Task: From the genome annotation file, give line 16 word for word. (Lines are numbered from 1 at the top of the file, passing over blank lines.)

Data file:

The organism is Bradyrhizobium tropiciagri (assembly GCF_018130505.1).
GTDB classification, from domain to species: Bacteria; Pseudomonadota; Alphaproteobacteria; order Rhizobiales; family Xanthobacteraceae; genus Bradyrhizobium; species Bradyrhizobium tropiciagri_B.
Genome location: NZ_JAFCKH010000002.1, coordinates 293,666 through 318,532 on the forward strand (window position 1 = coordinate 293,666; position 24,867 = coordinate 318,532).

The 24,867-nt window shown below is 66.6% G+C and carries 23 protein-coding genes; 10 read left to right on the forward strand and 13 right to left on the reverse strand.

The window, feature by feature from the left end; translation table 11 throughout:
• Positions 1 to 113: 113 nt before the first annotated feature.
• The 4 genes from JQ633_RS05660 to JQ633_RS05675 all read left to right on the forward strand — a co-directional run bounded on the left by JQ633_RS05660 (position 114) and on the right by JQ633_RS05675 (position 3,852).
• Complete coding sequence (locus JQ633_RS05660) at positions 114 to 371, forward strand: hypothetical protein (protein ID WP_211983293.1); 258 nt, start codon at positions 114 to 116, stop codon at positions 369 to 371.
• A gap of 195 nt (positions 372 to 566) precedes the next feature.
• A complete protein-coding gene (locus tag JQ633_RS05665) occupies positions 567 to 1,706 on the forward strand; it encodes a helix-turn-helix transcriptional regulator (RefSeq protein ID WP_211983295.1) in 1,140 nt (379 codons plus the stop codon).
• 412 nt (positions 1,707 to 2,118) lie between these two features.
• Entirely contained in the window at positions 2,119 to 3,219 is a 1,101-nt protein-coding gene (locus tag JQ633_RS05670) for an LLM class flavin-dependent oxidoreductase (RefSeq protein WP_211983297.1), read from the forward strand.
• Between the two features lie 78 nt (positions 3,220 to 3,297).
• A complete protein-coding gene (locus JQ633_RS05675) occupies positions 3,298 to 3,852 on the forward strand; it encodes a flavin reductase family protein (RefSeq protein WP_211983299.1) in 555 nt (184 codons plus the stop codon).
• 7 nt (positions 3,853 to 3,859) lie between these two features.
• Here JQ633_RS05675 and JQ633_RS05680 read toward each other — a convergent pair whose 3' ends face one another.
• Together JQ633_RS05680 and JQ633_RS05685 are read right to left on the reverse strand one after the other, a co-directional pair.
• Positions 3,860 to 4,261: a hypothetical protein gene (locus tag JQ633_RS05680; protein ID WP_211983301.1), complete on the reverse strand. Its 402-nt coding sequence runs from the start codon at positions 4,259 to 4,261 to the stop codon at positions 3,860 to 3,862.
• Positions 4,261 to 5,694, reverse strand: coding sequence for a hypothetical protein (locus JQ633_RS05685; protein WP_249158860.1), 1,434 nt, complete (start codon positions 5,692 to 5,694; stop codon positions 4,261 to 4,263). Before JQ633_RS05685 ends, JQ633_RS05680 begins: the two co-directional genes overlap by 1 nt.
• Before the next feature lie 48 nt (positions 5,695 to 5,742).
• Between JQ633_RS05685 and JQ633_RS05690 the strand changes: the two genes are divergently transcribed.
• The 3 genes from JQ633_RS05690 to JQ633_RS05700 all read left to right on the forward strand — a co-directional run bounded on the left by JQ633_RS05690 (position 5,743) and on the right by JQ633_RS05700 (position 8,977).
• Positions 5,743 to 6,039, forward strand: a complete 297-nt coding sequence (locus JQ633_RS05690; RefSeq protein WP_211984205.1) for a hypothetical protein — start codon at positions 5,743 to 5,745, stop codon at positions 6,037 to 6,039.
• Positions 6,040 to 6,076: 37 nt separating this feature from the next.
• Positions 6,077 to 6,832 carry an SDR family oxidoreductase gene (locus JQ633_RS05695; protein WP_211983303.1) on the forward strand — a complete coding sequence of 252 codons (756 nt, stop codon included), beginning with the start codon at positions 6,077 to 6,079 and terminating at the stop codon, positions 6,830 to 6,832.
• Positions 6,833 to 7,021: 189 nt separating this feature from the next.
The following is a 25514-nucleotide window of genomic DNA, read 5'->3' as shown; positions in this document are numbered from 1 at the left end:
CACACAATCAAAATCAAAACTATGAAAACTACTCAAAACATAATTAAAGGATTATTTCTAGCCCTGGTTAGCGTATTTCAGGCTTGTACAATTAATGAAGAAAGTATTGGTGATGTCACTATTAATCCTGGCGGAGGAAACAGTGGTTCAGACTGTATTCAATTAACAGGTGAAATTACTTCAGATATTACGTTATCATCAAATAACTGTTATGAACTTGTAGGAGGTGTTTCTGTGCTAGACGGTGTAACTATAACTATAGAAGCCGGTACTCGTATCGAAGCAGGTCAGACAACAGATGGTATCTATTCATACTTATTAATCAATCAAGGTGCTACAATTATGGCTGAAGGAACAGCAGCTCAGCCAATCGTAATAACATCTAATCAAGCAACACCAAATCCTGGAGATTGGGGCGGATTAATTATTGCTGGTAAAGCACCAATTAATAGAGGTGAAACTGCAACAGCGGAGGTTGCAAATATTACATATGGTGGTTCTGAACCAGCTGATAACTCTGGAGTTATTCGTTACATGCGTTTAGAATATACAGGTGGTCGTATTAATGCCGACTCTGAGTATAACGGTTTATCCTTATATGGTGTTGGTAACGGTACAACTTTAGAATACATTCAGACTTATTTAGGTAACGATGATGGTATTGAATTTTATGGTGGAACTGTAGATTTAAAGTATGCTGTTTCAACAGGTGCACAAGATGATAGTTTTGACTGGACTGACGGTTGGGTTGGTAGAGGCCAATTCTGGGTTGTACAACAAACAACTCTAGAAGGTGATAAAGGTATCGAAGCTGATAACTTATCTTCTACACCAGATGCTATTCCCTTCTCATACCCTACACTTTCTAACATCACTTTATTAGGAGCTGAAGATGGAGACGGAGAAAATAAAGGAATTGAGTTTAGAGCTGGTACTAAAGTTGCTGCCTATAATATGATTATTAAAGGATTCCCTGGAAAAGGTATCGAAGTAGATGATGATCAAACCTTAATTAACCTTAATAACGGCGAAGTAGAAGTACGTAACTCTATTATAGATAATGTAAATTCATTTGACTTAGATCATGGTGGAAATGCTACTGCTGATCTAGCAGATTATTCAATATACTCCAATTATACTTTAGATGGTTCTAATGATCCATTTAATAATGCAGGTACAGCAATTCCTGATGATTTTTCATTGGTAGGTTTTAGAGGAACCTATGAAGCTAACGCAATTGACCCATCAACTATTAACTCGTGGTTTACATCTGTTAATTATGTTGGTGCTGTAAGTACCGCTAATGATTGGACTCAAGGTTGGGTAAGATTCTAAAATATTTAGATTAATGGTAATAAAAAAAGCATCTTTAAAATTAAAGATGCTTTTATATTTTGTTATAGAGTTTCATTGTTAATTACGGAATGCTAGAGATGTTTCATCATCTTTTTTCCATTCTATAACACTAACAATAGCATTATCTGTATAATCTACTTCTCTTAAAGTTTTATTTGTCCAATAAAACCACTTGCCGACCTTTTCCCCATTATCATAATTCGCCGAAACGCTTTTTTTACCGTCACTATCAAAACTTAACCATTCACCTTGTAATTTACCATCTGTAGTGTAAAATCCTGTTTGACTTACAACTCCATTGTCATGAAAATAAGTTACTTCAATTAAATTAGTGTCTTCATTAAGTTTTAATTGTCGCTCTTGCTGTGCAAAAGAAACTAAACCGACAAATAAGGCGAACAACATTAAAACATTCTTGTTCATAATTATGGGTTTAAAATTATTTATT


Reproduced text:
• Here JQ633_RS05675 and JQ633_RS05680 read toward each other — a convergent pair whose 3' ends face one another.